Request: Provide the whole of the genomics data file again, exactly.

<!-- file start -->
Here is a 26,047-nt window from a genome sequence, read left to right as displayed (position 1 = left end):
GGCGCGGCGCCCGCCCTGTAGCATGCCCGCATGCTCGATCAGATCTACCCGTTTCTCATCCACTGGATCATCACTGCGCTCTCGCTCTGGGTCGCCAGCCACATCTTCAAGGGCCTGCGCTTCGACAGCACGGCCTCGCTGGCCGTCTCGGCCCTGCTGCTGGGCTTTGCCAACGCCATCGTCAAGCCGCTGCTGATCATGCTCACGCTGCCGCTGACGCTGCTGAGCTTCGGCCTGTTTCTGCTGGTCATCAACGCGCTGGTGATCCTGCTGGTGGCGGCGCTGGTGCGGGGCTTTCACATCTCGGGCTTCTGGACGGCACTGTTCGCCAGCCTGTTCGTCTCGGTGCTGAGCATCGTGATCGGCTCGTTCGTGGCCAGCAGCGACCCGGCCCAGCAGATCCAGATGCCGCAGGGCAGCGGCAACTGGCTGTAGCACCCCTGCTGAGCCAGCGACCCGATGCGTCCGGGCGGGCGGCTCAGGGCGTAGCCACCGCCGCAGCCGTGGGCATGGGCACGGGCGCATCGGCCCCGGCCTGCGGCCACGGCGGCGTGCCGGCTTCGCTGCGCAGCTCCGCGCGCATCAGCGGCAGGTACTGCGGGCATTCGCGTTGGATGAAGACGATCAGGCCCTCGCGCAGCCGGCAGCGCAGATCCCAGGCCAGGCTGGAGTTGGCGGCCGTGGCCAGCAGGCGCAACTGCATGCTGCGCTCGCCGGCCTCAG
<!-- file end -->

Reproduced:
Here is a 26,047-nt window from a genome sequence, read left to right as displayed (position 1 = left end):
GGCGCGGCGCCCGCCCTGTAGCATGCCCGCATGCTCGATCAGATCTACCCGTTTCTCATCCACTGGATCATCACTGCGCTCTCGCTCTGGGTCGCCAGCCACATCTTCAAGGGCCTGCGCTTCGACAGCACGGCCTCGCTGGCCGTCTCGGCCCTGCTGCTGGGCTTTGCCAACGCCATCGTCAAGCCGCTGCTGATCATGCTCACGCTGCCGCTGACGCTGCTGAGCTTCGGCCTGTTTCTGCTGGTCATCAACGCGCTGGTGATCCTGCTGGTGGCGGCGCTGGTGCGGGGCTTTCACATCTCGGGCTTCTGGACGGCACTGTTCGCCAGCCTGTTCGTCTCGGTGCTGAGCATCGTGATCGGCTCGTTCGTGGCCAGCAGCGACCCGGCCCAGCAGATCCAGATGCCGCAGGGCAGCGGCAACTGGCTGTAGCACCCCTGCTGAGCCAGCGACCCGATGCGTCCGGGCGGGCGGCTCAGGGCGTAGCCACCGCCGCAGCCGTGGGCATGGGCACGGGCGCATCGGCCCCGGCCTGCGGCCACGGCGGCGTGCCGGCTTCGCTGCGCAGCTCCGCGCGCATCAGCGGCAGGTACTGCGGGCATTCGCGTTGGATGAAGACGATCAGGCCCTCGCGCAGCCGGCAGCGCAGATCCCAGGCCAGGCTGGAGTTGGCGGCCGTGGCCAGCAGGCGCAACTGCATGCTGCGCTCGCCGGCCTCAG